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Hi sticky, well the formulations of the oils (car and mc oil) are different. Yet they can meet the same or similar standard. This is often what confuses people. I had many conversations both on and off board with Aviator47 (Al, bless him) many years ago about this very thing. He unfortunately didn't have up to date knowledge and training regarding oil and could not accept that any differences existed if the standards were the same. He worked with oil in the military decades ago when things were very different with oil formulations.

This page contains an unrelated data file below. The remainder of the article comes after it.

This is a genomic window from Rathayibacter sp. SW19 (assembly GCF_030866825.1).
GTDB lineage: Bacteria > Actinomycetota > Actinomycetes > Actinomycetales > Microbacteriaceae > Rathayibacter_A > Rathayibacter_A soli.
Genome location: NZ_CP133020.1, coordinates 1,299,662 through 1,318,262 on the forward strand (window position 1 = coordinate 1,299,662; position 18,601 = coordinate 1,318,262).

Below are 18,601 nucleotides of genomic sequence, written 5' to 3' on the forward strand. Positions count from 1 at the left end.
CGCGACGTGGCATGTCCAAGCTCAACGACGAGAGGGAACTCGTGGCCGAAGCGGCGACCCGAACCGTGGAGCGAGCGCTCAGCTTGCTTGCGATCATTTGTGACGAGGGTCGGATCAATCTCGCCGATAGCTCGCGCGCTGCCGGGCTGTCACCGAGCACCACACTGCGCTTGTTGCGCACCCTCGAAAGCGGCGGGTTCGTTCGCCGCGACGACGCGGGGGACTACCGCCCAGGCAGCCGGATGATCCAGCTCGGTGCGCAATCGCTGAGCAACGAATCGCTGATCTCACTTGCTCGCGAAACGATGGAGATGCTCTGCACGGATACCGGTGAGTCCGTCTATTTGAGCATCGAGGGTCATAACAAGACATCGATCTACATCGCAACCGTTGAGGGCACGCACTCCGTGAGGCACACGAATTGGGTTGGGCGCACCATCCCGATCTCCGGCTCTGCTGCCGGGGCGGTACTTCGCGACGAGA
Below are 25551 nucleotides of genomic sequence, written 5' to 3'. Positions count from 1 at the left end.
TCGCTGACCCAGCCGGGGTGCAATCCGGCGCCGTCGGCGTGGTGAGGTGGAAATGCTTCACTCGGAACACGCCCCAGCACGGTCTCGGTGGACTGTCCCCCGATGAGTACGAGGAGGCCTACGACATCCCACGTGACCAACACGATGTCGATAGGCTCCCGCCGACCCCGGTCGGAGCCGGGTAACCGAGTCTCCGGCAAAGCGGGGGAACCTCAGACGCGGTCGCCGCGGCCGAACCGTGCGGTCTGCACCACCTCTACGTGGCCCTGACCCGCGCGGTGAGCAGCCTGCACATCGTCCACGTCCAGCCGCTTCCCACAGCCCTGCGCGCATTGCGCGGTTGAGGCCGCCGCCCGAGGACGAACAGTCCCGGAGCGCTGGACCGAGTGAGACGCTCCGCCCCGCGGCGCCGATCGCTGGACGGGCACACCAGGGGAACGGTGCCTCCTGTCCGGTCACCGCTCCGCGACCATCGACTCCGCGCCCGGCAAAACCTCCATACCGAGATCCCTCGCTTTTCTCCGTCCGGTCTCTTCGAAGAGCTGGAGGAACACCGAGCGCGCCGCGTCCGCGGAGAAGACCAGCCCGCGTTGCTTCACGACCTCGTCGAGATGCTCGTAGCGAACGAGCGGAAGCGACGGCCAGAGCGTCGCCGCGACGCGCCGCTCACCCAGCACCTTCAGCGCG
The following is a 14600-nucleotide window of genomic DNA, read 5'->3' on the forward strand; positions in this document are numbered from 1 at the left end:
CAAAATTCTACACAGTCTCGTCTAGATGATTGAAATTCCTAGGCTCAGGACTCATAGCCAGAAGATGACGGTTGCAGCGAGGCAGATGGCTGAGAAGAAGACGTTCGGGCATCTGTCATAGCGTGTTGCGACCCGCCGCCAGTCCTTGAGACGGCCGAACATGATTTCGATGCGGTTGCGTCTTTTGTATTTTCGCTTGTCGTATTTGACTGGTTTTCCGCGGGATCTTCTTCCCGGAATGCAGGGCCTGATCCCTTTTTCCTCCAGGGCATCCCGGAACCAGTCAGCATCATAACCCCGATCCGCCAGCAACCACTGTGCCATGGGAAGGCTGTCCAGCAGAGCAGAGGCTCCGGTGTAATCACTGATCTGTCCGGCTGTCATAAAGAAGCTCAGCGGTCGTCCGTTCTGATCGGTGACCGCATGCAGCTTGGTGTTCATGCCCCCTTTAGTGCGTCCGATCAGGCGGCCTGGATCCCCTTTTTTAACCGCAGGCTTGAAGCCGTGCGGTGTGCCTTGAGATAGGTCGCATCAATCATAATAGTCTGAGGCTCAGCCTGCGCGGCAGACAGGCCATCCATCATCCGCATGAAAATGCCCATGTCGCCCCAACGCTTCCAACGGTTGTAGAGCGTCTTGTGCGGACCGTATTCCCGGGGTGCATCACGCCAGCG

Folks tend to think that if a car or truck oil has the same standard on the jug as mc oil it's the same oil and suitable for use in their mc. Rotella for example says it meets Jaso whatever on the side of the jug which makes folks think it's safe for mc's. But in fact it doesn't meet the Jaso standard, it just performs like it does. Shell says it must not be used in mc engines with or without a wet clutch due to higher revs reached by mc engine and a whole load of other stuff etc etc. Don't get me wrong, Rotella is a fine oil in diesels but it's just not designed for mc engine type use. And you can see that is the case. The average diesel engine revs real low during normal use and like my old BMW cars would rarely ever go over 2000rpm. Yet my Vespa GTS is revving mostly around 7000rpm most of the time when I'm out on her. You can see that the GTS motor will have a different requirement for oil and that is with regard to many factors such as "cling", carbon dissolving & wrapping up, oil film strength, detergent, extreme pressure agents, and the ability to stay in spec for the required amount of time etc etc. Car oils in mc's tend to go out of spec very very quickly and that is bad news. There's a whole load of other stuff I could mention too but I've said it elsewhere on this board and won't go there again.